I also have the worst luck ever and will be on a difficulty team starting on Monday. My last two teams have been ok--the first was intense but educational, and my current team is not interested in teaching and just wants to be done (it is composed of two prelims, a chief resident serving as attending, and a third year resident--all of whom are moving/transitioning to fellowship in July). Starting Monday, I am going to be on service with my former PI, Dr. B, who made my life miserable for 3.5 years. I was initially worried about being on service with him before I even started my rotation. I debated talking to the clerkship director ahead of time but decided that would seem unprofessional. I worked out the chances of being on service with him at about 4% (using number of attendings, # weeks service/year, and # medicine services in the hospital). I thought a 4% chance should keep me in the clear. Unfortunately, that is just my life.
I did try to contact my clerkship director once I found out that Dr. B would be my attending. Unfortunately, I didn't find out until after rounds yesterday, and when I tried to get in touch with the director, he wasn't around.
I think I am just going to deal with it. It will be extremely uncomfortable, and I am sure he won't give me a very good evaluation--which sucks, because I am working really hard so that I can hopefully get honors in medicine. However, it is two weeks, and I dealt with him for years--at least this point has an end in sight. One of the residents also told me that he comes in for rounds, wants to be super quick, and then you don't see him again. So maybe I won't actually have to spend much time with him. I just think it epitomizes my luck that I had a 96% chance of not working with the one person in the entire system I was trying to avoid, and I ended up working with him. Such is my life.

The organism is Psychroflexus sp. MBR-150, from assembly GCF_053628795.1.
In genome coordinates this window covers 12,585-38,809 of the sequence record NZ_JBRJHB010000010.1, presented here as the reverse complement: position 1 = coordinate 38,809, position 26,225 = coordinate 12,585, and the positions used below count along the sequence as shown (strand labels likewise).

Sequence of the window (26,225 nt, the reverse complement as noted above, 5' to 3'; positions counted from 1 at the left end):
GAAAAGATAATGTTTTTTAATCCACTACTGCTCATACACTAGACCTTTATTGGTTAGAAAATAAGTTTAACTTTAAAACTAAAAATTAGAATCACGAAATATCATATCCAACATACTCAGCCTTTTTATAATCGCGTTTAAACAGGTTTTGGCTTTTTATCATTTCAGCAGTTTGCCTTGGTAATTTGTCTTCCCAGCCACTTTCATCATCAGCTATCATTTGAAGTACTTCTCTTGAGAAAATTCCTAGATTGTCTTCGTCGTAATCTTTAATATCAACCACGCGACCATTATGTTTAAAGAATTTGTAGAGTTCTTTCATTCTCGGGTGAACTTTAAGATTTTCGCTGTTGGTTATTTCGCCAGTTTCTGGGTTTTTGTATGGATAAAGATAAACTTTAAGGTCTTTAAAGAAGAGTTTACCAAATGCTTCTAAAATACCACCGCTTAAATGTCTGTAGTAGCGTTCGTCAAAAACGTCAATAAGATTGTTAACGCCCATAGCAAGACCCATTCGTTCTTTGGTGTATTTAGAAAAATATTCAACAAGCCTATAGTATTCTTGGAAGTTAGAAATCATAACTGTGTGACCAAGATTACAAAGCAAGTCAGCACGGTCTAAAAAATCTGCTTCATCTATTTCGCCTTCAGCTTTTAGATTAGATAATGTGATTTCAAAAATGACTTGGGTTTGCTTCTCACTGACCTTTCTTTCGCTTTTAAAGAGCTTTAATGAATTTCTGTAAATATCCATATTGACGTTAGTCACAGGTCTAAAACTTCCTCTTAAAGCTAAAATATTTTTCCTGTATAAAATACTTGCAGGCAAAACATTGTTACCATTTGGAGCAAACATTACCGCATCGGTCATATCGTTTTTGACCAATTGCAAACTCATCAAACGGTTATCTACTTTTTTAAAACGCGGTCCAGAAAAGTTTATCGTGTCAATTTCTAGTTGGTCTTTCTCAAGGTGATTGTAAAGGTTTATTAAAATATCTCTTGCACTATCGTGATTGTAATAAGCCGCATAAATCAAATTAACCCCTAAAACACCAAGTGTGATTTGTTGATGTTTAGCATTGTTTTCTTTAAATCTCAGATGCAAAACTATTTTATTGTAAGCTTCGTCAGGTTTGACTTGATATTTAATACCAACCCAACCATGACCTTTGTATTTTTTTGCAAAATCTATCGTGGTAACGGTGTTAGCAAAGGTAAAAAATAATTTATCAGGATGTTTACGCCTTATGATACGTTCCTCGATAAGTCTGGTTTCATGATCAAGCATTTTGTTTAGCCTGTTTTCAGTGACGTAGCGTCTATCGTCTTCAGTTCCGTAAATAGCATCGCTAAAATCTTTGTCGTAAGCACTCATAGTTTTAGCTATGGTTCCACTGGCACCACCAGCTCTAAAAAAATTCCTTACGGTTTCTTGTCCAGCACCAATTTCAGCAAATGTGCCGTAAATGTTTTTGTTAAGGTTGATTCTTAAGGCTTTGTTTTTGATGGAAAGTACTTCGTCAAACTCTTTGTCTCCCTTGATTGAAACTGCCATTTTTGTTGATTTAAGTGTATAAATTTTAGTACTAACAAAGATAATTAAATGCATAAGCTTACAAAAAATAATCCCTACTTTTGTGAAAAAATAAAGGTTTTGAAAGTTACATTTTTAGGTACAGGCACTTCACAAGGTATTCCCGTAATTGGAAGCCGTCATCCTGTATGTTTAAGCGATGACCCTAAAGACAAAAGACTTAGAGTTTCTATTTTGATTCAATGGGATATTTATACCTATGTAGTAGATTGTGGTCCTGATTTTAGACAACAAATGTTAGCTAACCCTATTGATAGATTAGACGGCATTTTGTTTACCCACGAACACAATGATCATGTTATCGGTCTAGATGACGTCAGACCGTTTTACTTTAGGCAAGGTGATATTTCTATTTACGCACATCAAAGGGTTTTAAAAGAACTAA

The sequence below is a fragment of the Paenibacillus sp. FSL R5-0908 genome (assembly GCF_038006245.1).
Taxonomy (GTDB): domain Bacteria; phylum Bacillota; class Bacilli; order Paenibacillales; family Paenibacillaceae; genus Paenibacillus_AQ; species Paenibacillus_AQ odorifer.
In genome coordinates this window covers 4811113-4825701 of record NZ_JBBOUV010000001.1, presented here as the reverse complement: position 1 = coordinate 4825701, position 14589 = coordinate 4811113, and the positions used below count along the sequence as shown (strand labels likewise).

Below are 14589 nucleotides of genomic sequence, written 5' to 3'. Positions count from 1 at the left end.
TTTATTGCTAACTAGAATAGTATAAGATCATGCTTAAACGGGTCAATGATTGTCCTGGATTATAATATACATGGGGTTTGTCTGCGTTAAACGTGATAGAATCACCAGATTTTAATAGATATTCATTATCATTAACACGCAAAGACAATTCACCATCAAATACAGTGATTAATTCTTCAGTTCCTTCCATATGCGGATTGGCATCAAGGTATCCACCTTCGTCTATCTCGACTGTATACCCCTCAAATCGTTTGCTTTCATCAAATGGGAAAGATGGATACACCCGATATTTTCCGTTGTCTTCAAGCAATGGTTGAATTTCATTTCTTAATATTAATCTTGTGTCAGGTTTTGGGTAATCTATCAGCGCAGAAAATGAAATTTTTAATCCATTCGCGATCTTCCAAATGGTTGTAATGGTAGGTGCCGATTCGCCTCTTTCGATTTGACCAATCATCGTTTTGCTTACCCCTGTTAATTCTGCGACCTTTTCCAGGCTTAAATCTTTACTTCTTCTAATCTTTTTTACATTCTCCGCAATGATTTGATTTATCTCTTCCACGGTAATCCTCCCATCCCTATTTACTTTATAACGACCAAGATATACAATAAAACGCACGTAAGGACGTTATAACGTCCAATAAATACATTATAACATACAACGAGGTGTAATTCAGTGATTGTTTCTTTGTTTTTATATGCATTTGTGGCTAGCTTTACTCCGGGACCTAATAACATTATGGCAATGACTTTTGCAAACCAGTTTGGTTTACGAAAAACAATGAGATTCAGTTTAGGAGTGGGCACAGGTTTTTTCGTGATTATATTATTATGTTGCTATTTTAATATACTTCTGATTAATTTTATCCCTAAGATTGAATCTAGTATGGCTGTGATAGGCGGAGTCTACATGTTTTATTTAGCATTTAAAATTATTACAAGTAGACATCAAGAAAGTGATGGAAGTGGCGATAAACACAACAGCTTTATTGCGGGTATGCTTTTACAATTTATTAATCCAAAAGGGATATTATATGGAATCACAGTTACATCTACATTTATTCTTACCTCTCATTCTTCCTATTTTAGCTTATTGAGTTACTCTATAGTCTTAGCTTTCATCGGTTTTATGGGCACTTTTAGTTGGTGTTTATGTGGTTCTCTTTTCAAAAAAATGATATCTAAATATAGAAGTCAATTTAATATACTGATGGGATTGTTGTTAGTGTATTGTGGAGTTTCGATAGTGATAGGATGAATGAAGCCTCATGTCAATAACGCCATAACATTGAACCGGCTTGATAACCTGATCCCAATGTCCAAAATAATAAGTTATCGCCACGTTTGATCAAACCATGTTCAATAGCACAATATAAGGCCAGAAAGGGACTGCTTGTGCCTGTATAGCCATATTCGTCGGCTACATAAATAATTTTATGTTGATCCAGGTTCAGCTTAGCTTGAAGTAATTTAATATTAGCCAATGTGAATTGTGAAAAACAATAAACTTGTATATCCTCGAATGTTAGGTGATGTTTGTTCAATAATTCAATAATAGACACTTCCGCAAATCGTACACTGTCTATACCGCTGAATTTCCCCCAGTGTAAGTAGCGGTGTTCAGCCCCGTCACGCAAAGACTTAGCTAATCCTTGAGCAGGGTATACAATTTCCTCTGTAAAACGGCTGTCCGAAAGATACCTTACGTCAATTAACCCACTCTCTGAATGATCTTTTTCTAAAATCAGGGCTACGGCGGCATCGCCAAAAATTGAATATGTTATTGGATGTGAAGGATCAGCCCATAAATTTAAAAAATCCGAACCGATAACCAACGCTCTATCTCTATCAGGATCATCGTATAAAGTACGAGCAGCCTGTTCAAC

In general though, I am feeling more and more comfortable with medicine as my choice. I was worried, since I had done everything else and was having a hard time sorting through the choices. I like that medicine is complex (even though I constantly feel stupid). I like that it involves relationships with patients. I like that it allows me many opportunities for different types of practice, depending on what specialty I decide to pursue. I like that (unlike surgery) sometimes people do have lives outside the hospital (and I am hoping I will learn how to do that too).
There are other fields that have pros and cons, but I think medicine is a good match for my personality. I will still specialize in something, though I am unsure what exactly that might be. The other nice perk of medicine is that my home program has a good reputation for it and places people into great fellowships--which means I at least have the option to stay here for medicine if I want to. I will probably apply other places, and if there is a program that jumps out at me, I'd be willing to move. But at least we have the option to stay for residency and then move for fellowship.
Anyway, sorry for the random train of thought. I can't promise I'll be better about updating for the next month, but once medicine is over (and I have my house clean!) I'll try to be a little less sporadic.
Of course, I'll be here late tonight, since it is past 1 PM and I don't have an admission yet. By the time I see the patient, write the note, look up meds/diseases to tweak my assessment/plan, and then staff the patient, it usually takes >6 hours. My team's a bit chaotic, so I am sure that is not the norm, but that's actually a bit optimistic if past patients are any indication. Oh well, such is life. I guess I have all weekend in the hospital to study--that's being optimistic, right?